Half-built Saline hotel could soon emerge from construction freeze

SALINE, MI – It’s summertime, construction season in Michigan, but the warm weather hasn’t been enough to thaw a two and a half-year construction freeze on a half-built Best Western hotel in Saline.

The hotel still stands unfinished in a commercial strip at the city’s eastern boundary.

But that could soon change.

A sale of the property and hotel project to a new developer is expected within a month, according to Saline Mayor Brian Marl, who said the project was initially halted due to a “lack of financial resources.” The potential sale was also confirmed by an attorney involved in the bankruptcy proceedings of the investment group that initially got the project off the ground.

“There is an entity based out of southeast Michigan who has a number of hotels in their portfolio who is looking to acquire the property, and if we stay on the current trajectory they may be looking to close sometime in early August,” Marl said.

The mayor and city officials have met twice with the potential buyer, whose name he declined, including an on-site walk-through of the hotel building at 1250 East Michigan Avenue, which has been at a standstill since late 2019.

Read more: Half-built Best Western in Saline could be auctioned to new developers

City officials have pledged support to expedite approvals and getting construction back up and running, with the hopes that the sale goes through and the hotel is operational next year, Marl said.

“Certainly something could change. This is an ever-evolving process. It’s very fluid, but again if we stay on the current trajectory, I would expect them to close sometime early next month,” the mayor added.

The property is currently owned by Saline Lodging Group, LLC, whose members are a collection of mostly local businesses, individuals, family trusts and husband-and-wife teams that invested in the project, according to court documents.

Contacted by MLive/The Ann Arbor News about the status of the hotel, Beth Ann Rentschler and William Long, two members of an advisory board guiding Saline Lodging Group’s reorganization, directed a reporter to recent legal proceedings in federal court, where the company has been considered in a protracted case since filing for bankruptcy in September 2021.

It could soon come to an end. A liquidation plan confirmed by the court on July 22 provides for the payment of $129,901 in back taxes to Saline and Washtenaw County and roughly $400,000 in construction debts, among other outstanding claims.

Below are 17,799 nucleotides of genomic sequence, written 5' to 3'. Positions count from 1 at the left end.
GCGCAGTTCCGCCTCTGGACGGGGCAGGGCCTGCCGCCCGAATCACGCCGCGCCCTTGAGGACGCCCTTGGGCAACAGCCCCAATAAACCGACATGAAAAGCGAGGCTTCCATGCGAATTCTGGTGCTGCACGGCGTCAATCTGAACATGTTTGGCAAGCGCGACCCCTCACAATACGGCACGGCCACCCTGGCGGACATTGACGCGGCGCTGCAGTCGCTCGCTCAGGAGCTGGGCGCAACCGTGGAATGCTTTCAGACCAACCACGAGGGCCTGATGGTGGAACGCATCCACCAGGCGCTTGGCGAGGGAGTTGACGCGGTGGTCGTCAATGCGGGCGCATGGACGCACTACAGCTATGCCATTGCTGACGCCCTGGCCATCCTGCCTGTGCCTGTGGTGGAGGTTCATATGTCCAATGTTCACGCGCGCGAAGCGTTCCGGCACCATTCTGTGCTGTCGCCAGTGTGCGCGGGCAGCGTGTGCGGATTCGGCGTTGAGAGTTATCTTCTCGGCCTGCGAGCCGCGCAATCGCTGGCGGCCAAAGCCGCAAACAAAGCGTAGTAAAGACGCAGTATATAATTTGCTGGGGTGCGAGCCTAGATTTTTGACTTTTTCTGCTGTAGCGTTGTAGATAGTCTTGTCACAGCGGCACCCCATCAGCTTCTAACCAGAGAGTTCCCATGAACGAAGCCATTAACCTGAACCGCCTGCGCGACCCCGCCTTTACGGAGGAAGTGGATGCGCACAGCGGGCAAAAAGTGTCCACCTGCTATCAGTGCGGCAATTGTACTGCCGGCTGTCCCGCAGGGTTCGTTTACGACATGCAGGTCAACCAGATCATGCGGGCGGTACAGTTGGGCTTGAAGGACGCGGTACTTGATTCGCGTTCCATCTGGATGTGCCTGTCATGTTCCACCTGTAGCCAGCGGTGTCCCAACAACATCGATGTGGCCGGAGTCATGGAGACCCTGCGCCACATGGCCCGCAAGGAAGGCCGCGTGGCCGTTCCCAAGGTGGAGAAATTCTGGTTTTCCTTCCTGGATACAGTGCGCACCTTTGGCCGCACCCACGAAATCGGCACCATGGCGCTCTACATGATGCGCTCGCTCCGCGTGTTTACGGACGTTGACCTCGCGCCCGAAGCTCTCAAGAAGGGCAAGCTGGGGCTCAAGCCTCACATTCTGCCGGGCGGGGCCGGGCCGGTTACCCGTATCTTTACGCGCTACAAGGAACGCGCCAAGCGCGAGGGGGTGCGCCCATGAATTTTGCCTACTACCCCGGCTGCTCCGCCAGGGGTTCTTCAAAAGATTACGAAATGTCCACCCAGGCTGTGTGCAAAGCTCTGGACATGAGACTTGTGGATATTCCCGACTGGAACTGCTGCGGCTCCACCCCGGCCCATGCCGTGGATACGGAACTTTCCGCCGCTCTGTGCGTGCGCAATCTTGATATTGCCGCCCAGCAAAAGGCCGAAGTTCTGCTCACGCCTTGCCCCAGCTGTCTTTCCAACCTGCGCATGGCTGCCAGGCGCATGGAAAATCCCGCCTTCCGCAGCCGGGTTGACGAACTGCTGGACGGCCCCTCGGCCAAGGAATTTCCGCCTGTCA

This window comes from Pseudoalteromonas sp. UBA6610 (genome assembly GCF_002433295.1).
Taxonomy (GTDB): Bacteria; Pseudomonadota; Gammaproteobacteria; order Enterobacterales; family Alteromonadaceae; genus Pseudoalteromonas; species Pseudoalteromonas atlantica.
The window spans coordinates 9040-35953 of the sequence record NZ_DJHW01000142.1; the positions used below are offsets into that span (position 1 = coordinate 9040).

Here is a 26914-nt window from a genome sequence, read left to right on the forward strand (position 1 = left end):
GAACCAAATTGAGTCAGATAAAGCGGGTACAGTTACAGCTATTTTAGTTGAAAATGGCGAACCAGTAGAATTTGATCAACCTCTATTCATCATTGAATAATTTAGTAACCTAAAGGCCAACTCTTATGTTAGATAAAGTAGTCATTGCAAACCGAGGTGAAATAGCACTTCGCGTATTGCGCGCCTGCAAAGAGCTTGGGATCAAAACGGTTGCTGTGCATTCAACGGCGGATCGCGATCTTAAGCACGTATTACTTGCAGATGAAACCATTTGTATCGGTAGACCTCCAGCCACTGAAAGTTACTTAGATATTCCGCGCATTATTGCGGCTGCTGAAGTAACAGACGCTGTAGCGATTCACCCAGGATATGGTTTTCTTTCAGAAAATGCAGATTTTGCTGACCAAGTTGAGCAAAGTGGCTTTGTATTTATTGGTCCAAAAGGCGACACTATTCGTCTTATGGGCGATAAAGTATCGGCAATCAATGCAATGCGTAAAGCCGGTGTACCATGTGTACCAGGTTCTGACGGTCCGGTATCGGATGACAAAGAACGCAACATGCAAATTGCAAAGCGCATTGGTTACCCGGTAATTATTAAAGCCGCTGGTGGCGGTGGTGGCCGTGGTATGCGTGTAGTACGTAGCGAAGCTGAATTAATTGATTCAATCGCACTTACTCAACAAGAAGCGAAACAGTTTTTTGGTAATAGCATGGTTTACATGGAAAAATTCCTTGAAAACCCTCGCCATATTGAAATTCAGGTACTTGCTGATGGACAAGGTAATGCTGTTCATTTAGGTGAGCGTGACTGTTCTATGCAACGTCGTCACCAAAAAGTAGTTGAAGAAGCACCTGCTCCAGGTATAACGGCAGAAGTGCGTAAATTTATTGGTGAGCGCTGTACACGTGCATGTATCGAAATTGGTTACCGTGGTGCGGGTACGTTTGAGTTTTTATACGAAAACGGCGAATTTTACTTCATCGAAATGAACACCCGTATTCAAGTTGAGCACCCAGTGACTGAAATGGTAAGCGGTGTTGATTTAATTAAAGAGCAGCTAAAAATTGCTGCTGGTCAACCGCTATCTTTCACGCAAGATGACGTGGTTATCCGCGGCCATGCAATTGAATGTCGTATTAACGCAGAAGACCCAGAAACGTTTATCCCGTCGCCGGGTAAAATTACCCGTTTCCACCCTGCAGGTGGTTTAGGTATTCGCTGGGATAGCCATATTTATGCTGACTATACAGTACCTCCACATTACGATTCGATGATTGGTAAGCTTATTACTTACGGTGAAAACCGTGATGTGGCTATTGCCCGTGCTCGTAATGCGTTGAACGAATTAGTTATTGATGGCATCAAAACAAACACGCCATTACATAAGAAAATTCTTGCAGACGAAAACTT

If it takes effect, Saline-based Your Enterprise Solutions, LLC (YES), a separate company which holds a mortgage on the property, would pay the debts and take control of the hotel.

“YES intends to take title and then promptly sell the property to an experienced hotel operator who will complete the construction and operate the hotel,” said an attorney representing the company, Geoffrey Silverman, in an email.

Another party could still file an appeal and freeze the process. “I will be shocked if that happens. I fully expect the property to be sold on or before August 20,” Silverman said.

The unfinished three-story, 63-room Best Western Premier hotel with a restaurant and banquet space and the property it sits on was appraised in 2020 with a $2.7 million market value, according to court filings.

Saline code enforcement officers recently cited the building for broken windows, and the exterior building wrap is peeling in some places, the documents state.

Still, Marl says, the building has been “well-preserved” since construction stopped, and much of the work that would need to be completed for the hotel to open involves interior construction, like putting in flooring, lighting and fixtures.

The mayor said the local investors behind the project have faced many hurdles. “I have to say I applaud their tenacity and all the efforts that they made to try to move this project forward,” he said.

The city isn’t formally involved in the project but has long advocated for it to be completed, according to Marl. “We don’t want to see a derelict property languish and detract from our resident’s quality of life,” he said.

“We are very interested in seeing a functioning hotel on our city’s eastern border. I think that would benefit the community in countless ways, not just the services and amenities, but it also grows and expands our tax base while also creating jobs,” Marl said.

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